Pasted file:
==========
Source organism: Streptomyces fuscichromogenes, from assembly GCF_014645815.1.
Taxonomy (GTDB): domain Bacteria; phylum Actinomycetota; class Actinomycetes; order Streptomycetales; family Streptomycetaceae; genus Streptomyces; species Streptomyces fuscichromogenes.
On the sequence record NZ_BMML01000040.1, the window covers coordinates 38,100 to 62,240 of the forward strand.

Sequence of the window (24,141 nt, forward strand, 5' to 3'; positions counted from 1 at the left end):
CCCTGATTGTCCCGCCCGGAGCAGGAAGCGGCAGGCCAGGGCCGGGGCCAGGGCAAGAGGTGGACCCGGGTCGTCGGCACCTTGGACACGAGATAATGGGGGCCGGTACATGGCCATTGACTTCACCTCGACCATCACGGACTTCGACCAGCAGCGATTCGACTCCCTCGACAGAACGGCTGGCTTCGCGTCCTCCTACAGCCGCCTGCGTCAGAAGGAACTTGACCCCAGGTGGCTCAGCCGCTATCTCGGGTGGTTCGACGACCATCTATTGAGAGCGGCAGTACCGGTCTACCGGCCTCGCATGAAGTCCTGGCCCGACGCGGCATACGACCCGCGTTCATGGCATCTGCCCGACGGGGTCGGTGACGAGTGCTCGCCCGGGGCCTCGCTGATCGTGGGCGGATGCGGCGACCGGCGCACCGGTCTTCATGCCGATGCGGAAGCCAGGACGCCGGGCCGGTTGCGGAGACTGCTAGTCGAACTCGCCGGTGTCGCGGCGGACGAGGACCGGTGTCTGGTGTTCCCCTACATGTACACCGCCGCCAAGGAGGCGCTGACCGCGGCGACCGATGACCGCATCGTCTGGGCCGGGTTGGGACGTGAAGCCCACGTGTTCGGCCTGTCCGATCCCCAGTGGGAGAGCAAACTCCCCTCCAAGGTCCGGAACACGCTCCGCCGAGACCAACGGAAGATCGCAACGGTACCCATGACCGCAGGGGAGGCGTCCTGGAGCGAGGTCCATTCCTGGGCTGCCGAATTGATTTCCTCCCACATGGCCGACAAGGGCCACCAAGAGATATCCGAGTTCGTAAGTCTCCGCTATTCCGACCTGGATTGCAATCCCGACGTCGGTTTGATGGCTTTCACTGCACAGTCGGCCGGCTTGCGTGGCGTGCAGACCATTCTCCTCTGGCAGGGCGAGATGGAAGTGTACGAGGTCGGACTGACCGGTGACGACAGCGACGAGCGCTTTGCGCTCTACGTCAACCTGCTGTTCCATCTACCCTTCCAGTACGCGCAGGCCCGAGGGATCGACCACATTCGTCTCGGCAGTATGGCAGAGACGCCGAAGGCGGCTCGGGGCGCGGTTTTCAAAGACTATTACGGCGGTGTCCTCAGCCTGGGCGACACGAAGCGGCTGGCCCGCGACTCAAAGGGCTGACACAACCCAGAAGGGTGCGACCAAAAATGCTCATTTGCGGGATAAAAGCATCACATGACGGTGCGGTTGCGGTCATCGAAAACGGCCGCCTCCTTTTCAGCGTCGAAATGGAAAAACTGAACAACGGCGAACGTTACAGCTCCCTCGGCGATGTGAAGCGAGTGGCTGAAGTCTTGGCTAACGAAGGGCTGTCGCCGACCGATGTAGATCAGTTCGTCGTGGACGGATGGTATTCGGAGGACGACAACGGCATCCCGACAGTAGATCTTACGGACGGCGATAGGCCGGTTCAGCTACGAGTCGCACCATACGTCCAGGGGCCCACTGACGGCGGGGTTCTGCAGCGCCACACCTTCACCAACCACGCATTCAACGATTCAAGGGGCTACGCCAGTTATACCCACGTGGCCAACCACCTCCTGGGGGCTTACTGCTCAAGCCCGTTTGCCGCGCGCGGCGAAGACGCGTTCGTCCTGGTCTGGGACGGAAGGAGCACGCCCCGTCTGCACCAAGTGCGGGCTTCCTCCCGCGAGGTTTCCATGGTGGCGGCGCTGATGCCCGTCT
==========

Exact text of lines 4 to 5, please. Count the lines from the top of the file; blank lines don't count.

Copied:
Sequence of the window (24,141 nt, forward strand, 5' to 3'; positions counted from 1 at the left end):
CCCTGATTGTCCCGCCCGGAGCAGGAAGCGGCAGGCCAGGGCCGGGGCCAGGGCAAGAGGTGGACCCGGGTCGTCGGCACCTTGGACACGAGATAATGGGGGCCGGTACATGGCCATTGACTTCACCTCGACCATCACGGACTTCGACCAGCAGCGATTCGACTCCCTCGACAGAACGGCTGGCTTCGCGTCCTCCTACAGCCGCCTGCGTCAGAAGGAACTTGACCCCAGGTGGCTCAGCCGCTATCTCGGGTGGTTCGACGACCATCTATTGAGAGCGGCAGTACCGGTCTACCGGCCTCGCATGAAGTCCTGGCCCGACGCGGCATACGACCCGCGTTCATGGCATCTGCCCGACGGGGTCGGTGACGAGTGCTCGCCCGGGGCCTCGCTGATCGTGGGCGGATGCGGCGACCGGCGCACCGGTCTTCATGCCGATGCGGAAGCCAGGACGCCGGGCCGGTTGCGGAGACTGCTAGTCGAACTCGCCGGTGTCGCGGCGGACGAGGACCGGTGTCTGGTGTTCCCCTACATGTACACCGCCGCCAAGGAGGCGCTGACCGCGGCGACCGATGACCGCATCGTCTGGGCCGGGTTGGGACGTGAAGCCCACGTGTTCGGCCTGTCCGATCCCCAGTGGGAGAGCAAACTCCCCTCCAAGGTCCGGAACACGCTCCGCCGAGACCAACGGAAGATCGCAACGGTACCCATGACCGCAGGGGAGGCGTCCTGGAGCGAGGTCCATTCCTGGGCTGCCGAATTGATTTCCTCCCACATGGCCGACAAGGGCCACCAAGAGATATCCGAGTTCGTAAGTCTCCGCTATTCCGACCTGGATTGCAATCCCGACGTCGGTTTGATGGCTTTCACTGCACAGTCGGCCGGCTTGCGTGGCGTGCAGACCATTCTCCTCTGGCAGGGCGAGATGGAAGTGTACGAGGTCGGACTGACCGGTGACGACAGCGACGAGCGCTTTGCGCTCTACGTCAACCTGCTGTTCCATCTACCCTTCCAGTACGCGCAGGCCCGAGGGATCGACCACATTCGTCTCGGCAGTATGGCAGAGACGCCGAAGGCGGCTCGGGGCGCGGTTTTCAAAGACTATTACGGCGGTGTCCTCAGCCTGGGCGACACGAAGCGGCTGGCCCGCGACTCAAAGGGCTGACACAACCCAGAAGGGTGCGACCAAAAATGCTCATTTGCGGGATAAAAGCATCACATGACGGTGCGGTTGCGGTCATCGAAAACGGCCGCCTCCTTTTCAGCGTCGAAATGGAAAAACTGAACAACGGCGAACGTTACAGCTCCCTCGGCGATGTGAAGCGAGTGGCTGAAGTCTTGGCTAACGAAGGGCTGTCGCCGACCGATGTAGATCAGTTCGTCGTGGACGGATGGTATTCGGAGGACGACAACGGCATCCCGACAGTAGATCTTACGGACGGCGATAGGCCGGTTCAGCTACGAGTCGCACCATACGTCCAGGGGCCCACTGACGGCGGGGTTCTGCAGCGCCACACCTTCACCAACCACGCATTCAACGATTCAAGGGGCTACGCCAGTTATACCCACGTGGCCAACCACCTCCTGGGGGCTTACTGCTCAAGCCCGTTTGCCGCGCGCGGCGAAGACGCGTTCGTCCTGGTCTGGGACGGAAGGAGCACGCCCCGTCTGCACCAAGTGCGGGCTTCCTCCCGCGAGGTTTCCATGGTGGCGGCGCTGATGCCCGTCT